For most of its height, this tallest tower holds only the elevator and electrical wiring, but from the second to the third platform it's the only way up and so the access stairs are built into it. A short climb brought me directly beneath the top platform. Under each of the platforms, I noticed, the stairs were in slightly better shape; the deck itself must have protected the metal stairs from the rain that caused the rust.
         The top platform is double-decked, with the upper deck about 15 feet above the lower. The stairs between the two levels were deteriorated almost to the point of non-existence, and I had jump to avoid falling as two of the treads broke loose under my feet and crashed to the deck below. But then I was at the very top, and all around me was New York City, seen in rare and magnificent form.
         To the north, I could see the Unisphere, with Shea stadium and the National Tennis Center stadium behind it, and further away the green necklaces of the Bronx-Whitestone and Throgs Neck bridges. As I watched I could see the lights of circling planes, too, waiting to land at LaGuardia. To the south, there was the alien-looking bulk of the Tent of Tomorrow and past that the Long Island Expressway, a great glowing stream of cars, and beyond that Meadow Lake and then Willow Lake, each one reflecting all the lights around it. Just to the east, I saw the Queens Theater building. Far to the west the skyline of Manhattan was nothing but tiny shapes of light in the distance, the buildings recognizable only by their relative heights, and all around me the vast city rippled and twinkled under the moon. I was mesmerized. I don't know how long I was up there, but eventually I realized that I was so cold that I couldn't stop shivering, and I started back down.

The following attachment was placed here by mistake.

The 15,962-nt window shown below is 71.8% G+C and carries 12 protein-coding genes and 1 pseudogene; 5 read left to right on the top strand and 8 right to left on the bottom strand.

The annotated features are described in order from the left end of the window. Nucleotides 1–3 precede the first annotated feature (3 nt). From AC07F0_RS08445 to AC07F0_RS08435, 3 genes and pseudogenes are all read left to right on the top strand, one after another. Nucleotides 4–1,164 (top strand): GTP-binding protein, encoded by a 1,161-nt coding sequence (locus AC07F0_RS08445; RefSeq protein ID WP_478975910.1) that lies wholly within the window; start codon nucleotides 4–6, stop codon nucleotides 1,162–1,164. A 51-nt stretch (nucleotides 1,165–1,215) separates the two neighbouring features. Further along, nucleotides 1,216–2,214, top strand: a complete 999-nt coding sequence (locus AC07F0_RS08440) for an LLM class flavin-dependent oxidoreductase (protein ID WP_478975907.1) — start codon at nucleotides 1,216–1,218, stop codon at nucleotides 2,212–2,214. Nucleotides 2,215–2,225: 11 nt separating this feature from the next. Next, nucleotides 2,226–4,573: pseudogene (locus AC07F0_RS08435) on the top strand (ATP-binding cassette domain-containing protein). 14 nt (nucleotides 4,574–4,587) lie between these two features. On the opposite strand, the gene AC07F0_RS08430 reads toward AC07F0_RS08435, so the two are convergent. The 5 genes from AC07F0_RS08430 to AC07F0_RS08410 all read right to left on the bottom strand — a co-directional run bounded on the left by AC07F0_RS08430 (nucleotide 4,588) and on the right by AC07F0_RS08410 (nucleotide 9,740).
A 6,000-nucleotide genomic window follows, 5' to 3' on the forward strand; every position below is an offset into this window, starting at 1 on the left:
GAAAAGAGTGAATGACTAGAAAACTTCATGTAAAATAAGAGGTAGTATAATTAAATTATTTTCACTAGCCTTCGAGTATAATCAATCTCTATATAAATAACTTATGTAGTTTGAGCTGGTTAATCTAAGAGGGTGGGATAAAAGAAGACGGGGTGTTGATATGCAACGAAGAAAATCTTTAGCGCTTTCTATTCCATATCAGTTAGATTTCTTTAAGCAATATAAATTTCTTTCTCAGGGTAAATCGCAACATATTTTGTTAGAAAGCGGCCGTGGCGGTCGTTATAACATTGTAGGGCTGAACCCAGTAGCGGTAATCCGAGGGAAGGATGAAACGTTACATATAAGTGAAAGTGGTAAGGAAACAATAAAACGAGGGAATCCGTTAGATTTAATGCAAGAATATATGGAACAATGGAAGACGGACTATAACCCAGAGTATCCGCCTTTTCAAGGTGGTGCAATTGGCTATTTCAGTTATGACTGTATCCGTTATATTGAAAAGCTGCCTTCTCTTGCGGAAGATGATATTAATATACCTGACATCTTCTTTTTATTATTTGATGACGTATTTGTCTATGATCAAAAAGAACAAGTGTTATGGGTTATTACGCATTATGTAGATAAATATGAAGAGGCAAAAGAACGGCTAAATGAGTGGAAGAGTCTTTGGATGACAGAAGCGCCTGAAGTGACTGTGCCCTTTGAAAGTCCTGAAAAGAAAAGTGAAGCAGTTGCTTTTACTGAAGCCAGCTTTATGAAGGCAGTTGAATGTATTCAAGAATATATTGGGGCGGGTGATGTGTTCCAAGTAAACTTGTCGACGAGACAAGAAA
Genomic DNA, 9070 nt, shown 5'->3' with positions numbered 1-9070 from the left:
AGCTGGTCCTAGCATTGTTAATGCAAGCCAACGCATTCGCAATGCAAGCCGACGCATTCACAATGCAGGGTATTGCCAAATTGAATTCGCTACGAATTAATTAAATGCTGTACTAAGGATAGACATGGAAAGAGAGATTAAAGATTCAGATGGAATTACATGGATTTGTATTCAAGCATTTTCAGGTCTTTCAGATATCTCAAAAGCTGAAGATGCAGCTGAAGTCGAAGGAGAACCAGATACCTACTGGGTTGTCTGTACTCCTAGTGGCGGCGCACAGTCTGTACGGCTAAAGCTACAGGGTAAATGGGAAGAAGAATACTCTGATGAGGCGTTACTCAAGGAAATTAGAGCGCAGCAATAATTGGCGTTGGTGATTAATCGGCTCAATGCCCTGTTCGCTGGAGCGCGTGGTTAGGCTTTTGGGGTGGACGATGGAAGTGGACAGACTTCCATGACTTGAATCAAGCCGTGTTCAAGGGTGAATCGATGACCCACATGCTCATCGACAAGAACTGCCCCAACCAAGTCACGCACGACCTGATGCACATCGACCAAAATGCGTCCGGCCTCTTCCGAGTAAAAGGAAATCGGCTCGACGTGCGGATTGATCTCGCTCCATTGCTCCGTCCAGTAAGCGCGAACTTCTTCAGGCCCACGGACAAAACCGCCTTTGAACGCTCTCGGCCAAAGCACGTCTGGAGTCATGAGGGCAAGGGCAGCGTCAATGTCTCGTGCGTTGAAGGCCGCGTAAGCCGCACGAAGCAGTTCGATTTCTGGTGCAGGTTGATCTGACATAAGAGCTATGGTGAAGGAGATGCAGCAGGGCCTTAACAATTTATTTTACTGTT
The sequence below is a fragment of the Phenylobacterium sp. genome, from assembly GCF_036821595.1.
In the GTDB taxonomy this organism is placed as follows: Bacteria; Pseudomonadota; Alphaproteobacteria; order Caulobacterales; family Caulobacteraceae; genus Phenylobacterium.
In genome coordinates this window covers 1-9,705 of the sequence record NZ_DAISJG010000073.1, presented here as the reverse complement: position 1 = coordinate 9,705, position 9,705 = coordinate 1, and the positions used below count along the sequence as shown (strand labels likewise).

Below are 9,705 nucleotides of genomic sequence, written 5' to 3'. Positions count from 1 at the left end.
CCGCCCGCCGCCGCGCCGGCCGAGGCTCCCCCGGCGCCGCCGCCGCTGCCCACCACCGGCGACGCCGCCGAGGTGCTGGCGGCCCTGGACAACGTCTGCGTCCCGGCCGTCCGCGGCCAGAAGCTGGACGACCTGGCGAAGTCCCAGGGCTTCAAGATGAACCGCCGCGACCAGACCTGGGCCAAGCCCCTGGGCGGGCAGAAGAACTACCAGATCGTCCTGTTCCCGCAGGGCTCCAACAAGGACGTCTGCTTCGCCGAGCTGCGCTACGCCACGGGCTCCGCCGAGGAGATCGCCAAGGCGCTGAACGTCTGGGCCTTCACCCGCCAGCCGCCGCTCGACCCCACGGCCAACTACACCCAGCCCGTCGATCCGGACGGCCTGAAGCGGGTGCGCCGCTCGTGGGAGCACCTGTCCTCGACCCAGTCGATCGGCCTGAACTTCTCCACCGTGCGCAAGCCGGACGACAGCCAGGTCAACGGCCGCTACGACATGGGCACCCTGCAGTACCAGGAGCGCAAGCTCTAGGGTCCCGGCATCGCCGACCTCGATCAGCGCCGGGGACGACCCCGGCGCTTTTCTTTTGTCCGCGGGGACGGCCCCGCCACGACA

The towers I climbed, along with the Unisphere, the Queens Theater, and the Tent of Tomorrow, are some of the most obvious relics of the Fair. In fact, though, much of the landscape that I'd seen from the towers-Meadow Lake, Willow Lake, the entire 1,255 acres of Flushing Meadows Corona Park, and most of the highways-was also a legacy of the '64 World's Fair and of its predecessor on the site, the 1939 World's Fair.